David Lang: Sunray (15 MB)
    Michael Gordon: For Madeline (11 MB)
    Julie Wolfe: Believing (11 MB)
    Steve Reich: Electric Counterpoint (21 MB)
    Brian Eno: Bernie Airlines give you so much more (8 MB)

    - The site is in danish but the tracks are still available and much recommended.
  • edited January 2012
    This is posted by Terry Riley:
    My first BOAC marathon took place on May 11, 1990 and was held down in the East Village at the R.A.A.P. Arts Center. I had just formed the Khayal big band then and this was the only gig that we ever played as a 10 piece group...(subsequent Khayal ensembles were always with 5 members) George Brooks, Bill Douglass, George Marsh, Molly Holm, Barbara Higbie, Jaron Lanier, Jim Newman, Shabda Owens, Miranissa Douglas and I blew our budget flying to NY from California because BOAC had given us our first and only opportunity to present this band in a concert. The Khayal big band played its lengthy jams on hastily assembled charts made for this show and we closed the concert with IN C, joined by many members of the audience including Tom Constantin, La Monte Young, and Marian Zazeela. It was my first marathon (although the solo all night flights I did in the 60's came close) and it had the lively energy that those old Tape Music Center concerts in San Francisco had in the early 60's.

    My next event with the group:
    The 40th anniversary of IN C was celebrated with the All Stars on a tour of the south, midwest and east and was an opportunity for me to really get acquainted with the All Stars and their music making skills and an enjoyable reunion with Phil Glass, who with his characteristic generosity and grace, joined in the performances. It was a chance for me to share the sound waves with Mark Stewart, David Cossin, Robert Black, Lisa Moore and Evan Ziporyn...musicians with ferocious classical abilities and sharply honed improvisational instincts. During this time we would often enjoy impromptu jams during the sound checks for IN C which kind of set the stage for our next big project together, Autodreamographical Tales.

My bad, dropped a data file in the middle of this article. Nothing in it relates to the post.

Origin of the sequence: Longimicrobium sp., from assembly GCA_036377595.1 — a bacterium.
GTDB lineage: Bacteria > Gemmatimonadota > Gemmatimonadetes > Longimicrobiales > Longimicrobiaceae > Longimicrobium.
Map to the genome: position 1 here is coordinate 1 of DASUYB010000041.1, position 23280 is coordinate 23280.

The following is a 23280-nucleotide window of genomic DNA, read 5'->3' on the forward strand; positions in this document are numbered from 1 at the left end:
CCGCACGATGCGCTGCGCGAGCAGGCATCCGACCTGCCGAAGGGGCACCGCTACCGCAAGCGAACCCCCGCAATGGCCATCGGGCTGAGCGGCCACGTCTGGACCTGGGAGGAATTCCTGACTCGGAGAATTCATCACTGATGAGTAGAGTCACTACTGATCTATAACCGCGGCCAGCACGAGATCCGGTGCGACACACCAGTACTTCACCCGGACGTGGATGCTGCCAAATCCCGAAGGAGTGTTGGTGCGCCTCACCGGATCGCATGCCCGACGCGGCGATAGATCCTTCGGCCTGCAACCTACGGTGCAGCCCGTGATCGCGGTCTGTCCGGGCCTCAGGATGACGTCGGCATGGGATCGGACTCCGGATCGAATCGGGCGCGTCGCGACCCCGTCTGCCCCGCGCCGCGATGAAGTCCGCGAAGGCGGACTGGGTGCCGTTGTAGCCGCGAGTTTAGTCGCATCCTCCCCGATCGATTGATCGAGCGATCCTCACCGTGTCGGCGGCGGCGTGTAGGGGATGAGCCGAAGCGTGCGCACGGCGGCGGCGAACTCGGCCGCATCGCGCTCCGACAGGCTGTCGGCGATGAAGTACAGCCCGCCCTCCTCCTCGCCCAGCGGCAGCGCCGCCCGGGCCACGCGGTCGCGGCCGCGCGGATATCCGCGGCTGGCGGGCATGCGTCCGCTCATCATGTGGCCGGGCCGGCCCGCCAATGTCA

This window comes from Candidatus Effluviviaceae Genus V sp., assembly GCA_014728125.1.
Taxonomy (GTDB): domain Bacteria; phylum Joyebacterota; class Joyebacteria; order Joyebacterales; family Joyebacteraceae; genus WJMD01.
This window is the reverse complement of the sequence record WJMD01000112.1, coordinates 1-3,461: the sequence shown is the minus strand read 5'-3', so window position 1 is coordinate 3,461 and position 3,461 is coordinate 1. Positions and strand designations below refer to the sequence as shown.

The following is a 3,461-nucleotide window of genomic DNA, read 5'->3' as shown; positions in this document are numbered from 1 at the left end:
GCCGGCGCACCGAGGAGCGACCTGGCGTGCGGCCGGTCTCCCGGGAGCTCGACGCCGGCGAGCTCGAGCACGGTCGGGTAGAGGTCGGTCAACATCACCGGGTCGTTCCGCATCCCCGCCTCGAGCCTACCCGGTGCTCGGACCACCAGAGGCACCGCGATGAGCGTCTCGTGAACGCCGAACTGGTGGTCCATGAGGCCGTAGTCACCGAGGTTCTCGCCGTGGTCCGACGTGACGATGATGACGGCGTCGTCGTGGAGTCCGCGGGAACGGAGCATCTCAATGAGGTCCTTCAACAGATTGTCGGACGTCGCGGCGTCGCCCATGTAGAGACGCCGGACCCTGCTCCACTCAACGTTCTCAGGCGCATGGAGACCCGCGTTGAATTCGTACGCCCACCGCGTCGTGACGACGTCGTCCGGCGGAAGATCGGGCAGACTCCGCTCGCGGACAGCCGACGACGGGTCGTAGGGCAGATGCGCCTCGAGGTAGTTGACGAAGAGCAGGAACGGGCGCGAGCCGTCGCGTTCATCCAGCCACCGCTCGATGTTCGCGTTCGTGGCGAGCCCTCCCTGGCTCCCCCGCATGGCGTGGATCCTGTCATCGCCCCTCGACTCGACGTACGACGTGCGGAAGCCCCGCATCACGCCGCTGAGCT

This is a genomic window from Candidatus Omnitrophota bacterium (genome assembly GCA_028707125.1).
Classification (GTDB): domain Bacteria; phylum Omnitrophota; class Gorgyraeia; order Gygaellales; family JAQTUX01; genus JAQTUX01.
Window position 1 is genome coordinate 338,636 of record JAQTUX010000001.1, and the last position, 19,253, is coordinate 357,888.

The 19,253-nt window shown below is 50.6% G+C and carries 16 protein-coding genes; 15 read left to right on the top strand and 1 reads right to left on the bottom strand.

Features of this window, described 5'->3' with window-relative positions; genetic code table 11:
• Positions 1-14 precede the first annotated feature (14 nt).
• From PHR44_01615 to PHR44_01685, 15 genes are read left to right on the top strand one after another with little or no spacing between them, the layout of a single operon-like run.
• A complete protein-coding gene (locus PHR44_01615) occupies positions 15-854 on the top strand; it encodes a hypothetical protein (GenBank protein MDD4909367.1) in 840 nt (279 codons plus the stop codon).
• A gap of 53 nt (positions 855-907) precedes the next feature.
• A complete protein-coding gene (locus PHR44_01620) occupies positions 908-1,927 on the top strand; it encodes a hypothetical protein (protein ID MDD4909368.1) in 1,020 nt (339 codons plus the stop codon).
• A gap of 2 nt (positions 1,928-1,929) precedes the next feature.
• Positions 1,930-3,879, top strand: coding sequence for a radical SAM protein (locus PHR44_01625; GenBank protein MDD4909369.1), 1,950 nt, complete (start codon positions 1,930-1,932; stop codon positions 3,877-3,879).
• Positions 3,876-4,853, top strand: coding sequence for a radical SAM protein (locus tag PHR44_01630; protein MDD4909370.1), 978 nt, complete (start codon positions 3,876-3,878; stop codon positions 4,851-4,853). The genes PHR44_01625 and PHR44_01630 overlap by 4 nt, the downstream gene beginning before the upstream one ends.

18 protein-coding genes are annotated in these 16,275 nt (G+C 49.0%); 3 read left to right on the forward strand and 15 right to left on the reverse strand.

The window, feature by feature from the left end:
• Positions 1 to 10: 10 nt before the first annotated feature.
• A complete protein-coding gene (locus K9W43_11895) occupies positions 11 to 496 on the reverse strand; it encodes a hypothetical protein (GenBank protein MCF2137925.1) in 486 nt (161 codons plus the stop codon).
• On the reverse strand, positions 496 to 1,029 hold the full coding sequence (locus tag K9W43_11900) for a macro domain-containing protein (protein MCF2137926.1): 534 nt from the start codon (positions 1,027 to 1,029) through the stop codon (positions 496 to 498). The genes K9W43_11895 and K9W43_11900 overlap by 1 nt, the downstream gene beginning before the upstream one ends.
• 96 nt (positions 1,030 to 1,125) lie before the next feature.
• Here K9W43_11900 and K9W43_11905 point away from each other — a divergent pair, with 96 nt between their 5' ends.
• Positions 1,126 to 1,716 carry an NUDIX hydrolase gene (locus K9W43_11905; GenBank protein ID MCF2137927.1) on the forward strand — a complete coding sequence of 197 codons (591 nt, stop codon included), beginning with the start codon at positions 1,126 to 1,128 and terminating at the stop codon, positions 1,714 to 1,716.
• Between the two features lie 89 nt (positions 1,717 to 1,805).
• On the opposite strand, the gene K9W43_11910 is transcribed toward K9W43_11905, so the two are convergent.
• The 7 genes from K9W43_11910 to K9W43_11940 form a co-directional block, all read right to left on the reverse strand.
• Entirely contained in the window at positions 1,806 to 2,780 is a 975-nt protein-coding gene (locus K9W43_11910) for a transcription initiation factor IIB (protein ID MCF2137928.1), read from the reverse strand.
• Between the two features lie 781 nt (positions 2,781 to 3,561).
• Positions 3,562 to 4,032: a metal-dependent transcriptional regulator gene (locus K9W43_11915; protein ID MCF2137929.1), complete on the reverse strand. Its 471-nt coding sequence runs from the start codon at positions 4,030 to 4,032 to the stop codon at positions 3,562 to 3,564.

In 2004 at my first summer composer residency in North Adams, Mass., in the course of a talk to the students and faculty, I played the studio recording I had made of Autodreamographical Tales. Evan Ziporyn's suggested that it should be orchestrated and arranged for the All Stars so that it could be performed live, a project which Gyan Riley realized by transcribing the original recording for the All Stars lineup. In March of 2007 at a Sound Res in Puglia, Italy, the All Stars and I rehearsed and put the piece together for a somewhat bewildered Italian speaking audience in a beautiful courtyard in Lecce. The psychedelic text was mostly in English but Alessandra Pomarico translated a few of the tales for me to read in my somewhat unpolished Italian.

    Hats off to David Lang, Michael Gordon and Julia Wolfe for their vision...spawning music marathons all over the world. It makes me happy to see musicians down the road a generation from me staking out an original path while encouraging music community... wow what a great way to go! They have shown that cooperation replacing competition can produce work of originality and vitality. The Bang on a Can fountainhead...3 composers who have produced some of the most powerful and startling original music of our times, carried along by the electrifying performances of the BOAC All Stars, have made a huge impact on the music of today and the future.